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Def Jam Rapstar

Spitting comfortably?

Two years ago I saw the Wu Tang Clan's Ghostface Killah perform at the UK music festival, All Tomorrow's Parties. There, in a sorry venue at the heart of Minehead's Butlins, carpet sticky with beer from so many bleak cabaret nights, Ghostface performed to a packed room of largely white, middle-class music buffs and scenesters.

When the rapper invited girls in the audience to the stage to dance behind him, he was joined by a group of bookish hipsters wearing plaid skirts and tortoiseshell-rimmed glasses, bumping and grinding with Ghostface's entourage in a scene of palpable awkwardness, one it seemed that nobody involved had quite thought through.

It's not that Ghostface's audience was being ironic. Quite the opposite: at least half the room was mouthing along with his rhymes, hi-fiving after each chorus and blap blapping after each song climax. But even so, there was a collective gasp of horror when the rapper politely asked if there was anyone in the audience who wanted to join him on stage for an impromptu rap battle. Oh bollocks, we thought. We are about to be found out.

As you progress through the career mode you unlock further backing tracks for freestyling over.

After what seemed like a lifetime of silence, a gangly kid in skinny jeans tentatively raised his hand. A faintly concerned smile broke out across Ghostface's, er, face as the crowd hustled the young man forwards toward the stage. We were caught somewhere between relief that someone had answered the rapper's call and keen terror that this young man was fronting and about to embarrass everyone.

Boom, clack. Buh-boom-boom, clack. The room holds its breath. The boy, well aware of the pantomime scene he is now a key player in, lets out a Disney villain laugh and, bar four, launches into a majestic pitter-patter rhyme, all London twang and lithe eloquence. Like a featherweight boxer he bounces around Ghostface, whose smile is now as broad as his shoulders in the face of this unexpected talent.

It was a magical moment. And it's one that, in part, you can now recreate in the comfort of your own living room, courtesy of Def Jam Rapstar.

There's no denying that Konami and 4mm Games' latest entry in the rhythm action movement benefits from its uniqueness. PaRappa the Rapper aside, rap games are hardly the commodity that rock games have become, so even if the execution of this title were poor, it would still have value as the only destination for amateur rappers to ape the hip hop greats.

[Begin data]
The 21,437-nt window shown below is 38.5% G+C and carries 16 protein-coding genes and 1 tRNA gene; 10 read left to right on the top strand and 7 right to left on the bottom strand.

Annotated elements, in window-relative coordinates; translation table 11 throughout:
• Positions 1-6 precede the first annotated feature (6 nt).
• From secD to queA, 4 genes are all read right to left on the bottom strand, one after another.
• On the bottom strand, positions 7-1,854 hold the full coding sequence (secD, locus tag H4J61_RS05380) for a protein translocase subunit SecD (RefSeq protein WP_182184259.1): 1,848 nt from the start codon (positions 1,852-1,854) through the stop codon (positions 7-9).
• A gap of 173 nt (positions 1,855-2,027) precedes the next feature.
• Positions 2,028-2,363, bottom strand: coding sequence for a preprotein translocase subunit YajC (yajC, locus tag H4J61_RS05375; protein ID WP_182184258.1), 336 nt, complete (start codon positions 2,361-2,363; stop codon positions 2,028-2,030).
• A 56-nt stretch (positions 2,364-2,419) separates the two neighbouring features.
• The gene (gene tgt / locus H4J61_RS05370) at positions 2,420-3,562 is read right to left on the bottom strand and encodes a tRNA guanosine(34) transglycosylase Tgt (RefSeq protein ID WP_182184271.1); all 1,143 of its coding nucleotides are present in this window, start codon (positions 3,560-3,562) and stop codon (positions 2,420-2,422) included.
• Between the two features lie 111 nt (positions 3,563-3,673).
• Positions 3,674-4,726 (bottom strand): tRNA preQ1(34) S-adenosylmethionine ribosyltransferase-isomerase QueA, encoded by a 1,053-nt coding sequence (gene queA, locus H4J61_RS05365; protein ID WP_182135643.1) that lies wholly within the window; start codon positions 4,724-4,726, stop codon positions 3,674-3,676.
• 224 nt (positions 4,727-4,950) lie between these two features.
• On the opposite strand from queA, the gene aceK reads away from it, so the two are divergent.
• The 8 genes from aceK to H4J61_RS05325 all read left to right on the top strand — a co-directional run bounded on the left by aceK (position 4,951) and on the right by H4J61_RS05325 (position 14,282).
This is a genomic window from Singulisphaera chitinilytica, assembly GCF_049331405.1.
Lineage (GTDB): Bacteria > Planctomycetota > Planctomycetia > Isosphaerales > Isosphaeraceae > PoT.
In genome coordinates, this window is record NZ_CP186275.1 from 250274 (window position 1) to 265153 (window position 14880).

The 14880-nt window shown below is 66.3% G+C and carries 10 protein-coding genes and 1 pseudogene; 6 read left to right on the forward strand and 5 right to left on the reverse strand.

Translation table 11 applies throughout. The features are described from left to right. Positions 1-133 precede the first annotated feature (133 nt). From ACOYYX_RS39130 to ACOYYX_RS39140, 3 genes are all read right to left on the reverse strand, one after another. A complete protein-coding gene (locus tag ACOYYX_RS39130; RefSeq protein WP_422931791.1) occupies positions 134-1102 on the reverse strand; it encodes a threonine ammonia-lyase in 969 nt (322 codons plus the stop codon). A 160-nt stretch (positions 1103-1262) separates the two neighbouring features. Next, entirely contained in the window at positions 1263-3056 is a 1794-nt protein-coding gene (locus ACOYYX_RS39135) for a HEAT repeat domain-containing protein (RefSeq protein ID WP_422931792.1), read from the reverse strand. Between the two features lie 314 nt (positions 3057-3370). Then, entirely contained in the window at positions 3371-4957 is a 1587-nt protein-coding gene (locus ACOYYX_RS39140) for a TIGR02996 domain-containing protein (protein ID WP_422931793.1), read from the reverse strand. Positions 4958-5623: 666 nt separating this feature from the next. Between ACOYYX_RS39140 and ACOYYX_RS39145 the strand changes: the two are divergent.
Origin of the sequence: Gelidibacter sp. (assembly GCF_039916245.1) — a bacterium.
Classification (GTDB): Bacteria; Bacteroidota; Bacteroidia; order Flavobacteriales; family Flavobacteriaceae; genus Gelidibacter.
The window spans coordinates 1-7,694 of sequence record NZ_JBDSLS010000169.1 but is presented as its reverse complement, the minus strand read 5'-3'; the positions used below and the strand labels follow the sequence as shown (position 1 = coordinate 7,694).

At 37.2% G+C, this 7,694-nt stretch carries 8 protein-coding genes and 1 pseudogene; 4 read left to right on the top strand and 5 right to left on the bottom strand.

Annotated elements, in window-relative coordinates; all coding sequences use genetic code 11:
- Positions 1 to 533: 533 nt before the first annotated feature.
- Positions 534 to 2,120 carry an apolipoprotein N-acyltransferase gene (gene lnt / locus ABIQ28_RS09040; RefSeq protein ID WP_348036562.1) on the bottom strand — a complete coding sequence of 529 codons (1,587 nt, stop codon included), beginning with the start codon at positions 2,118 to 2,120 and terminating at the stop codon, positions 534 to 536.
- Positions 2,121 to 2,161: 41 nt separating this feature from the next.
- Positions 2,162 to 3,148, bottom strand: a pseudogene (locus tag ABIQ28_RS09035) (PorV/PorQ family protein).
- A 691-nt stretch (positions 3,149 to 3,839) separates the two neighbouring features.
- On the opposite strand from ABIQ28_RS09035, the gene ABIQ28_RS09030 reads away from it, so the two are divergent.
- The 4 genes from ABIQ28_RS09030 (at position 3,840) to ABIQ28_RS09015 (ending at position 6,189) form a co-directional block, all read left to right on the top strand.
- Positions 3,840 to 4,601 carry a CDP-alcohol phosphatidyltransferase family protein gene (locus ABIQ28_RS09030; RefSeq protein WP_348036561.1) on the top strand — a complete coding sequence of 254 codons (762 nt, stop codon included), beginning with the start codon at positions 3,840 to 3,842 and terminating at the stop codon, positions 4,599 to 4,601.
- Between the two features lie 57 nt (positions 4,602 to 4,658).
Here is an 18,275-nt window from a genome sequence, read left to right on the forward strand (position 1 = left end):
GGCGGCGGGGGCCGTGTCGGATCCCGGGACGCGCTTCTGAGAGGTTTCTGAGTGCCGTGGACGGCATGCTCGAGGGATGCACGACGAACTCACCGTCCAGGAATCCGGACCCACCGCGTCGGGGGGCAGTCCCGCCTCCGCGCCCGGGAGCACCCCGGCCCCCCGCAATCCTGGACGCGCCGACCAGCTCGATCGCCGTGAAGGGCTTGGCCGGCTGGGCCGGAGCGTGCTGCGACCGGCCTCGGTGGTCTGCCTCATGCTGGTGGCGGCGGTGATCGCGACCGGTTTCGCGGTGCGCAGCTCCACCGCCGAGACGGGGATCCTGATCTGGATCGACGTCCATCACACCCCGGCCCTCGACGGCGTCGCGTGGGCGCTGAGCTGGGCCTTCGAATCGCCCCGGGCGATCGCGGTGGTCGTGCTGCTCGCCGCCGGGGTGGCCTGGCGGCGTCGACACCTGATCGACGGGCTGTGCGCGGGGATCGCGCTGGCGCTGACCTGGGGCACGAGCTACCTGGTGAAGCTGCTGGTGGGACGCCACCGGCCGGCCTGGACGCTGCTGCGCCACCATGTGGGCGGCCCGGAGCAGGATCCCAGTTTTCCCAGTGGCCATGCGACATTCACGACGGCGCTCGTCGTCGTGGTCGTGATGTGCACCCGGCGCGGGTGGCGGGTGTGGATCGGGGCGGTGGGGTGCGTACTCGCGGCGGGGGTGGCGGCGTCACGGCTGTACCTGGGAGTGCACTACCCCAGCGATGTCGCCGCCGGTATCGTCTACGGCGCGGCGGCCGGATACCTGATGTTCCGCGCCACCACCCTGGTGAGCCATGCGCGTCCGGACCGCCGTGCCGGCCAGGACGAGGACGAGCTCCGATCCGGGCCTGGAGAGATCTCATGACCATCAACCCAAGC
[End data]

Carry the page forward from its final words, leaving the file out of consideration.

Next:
The lack of an option to turn expletives on is a shame, although creatively filling in the blanked-out lyrics is ******** excellent fun.

Mercifully, while the game has issues, 4mm doesn't merely rely on its scarcity to provide value. We're a long way from the spit and polish of Harmonix's latest titles here, but it enjoys a workmanlike competence, fills a niche and, thanks to some smart community features, may even help launch a career or two.

As in any music game, much of the heavy lifting is done by the song list, and here Def Jam's deep pockets and contacts yield a bumper harvest. Particularly impressive is the gamut of UK artists featured, with tracks from London grimesters Devlin, Wiley and Chipmunk, not to mention classics from older UK rap artists, such as Root Manuva's classic Witness the Fitness, So Solid Crew's 21 Seconds To Go and Dizzee Rascal's Mercury Music Prize-winning Fix Up, Look Sharp.

For players who prefer their hip hop US-flavoured, tracks include the mainstream hits of Kanye West and Nelly as well as vintage cuts such as Public Enemy's Fight the Power, Run DMC's Run's House, Beastie Boys' Brass Monkey, Dr. Dre's Nuthin' But a "G" Thang and Salt-N-Pepa's Push It. It's a varied and impressive soundtrack, and with a slew of desirable tracks already on the Rapstar store for purchasing (including Flo Rider's Low), there's a baseline clutch of music here to justify the entry fee.

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Def Jam Rapstar

PS3, Xbox 360, Nintendo Wii

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About the Author
Simon Parkin avatar

Simon Parkin


Simon Parkin is an award-winning writer and journalist from England, a regular contributor to The New Yorker, The Guardian and a variety of other publications.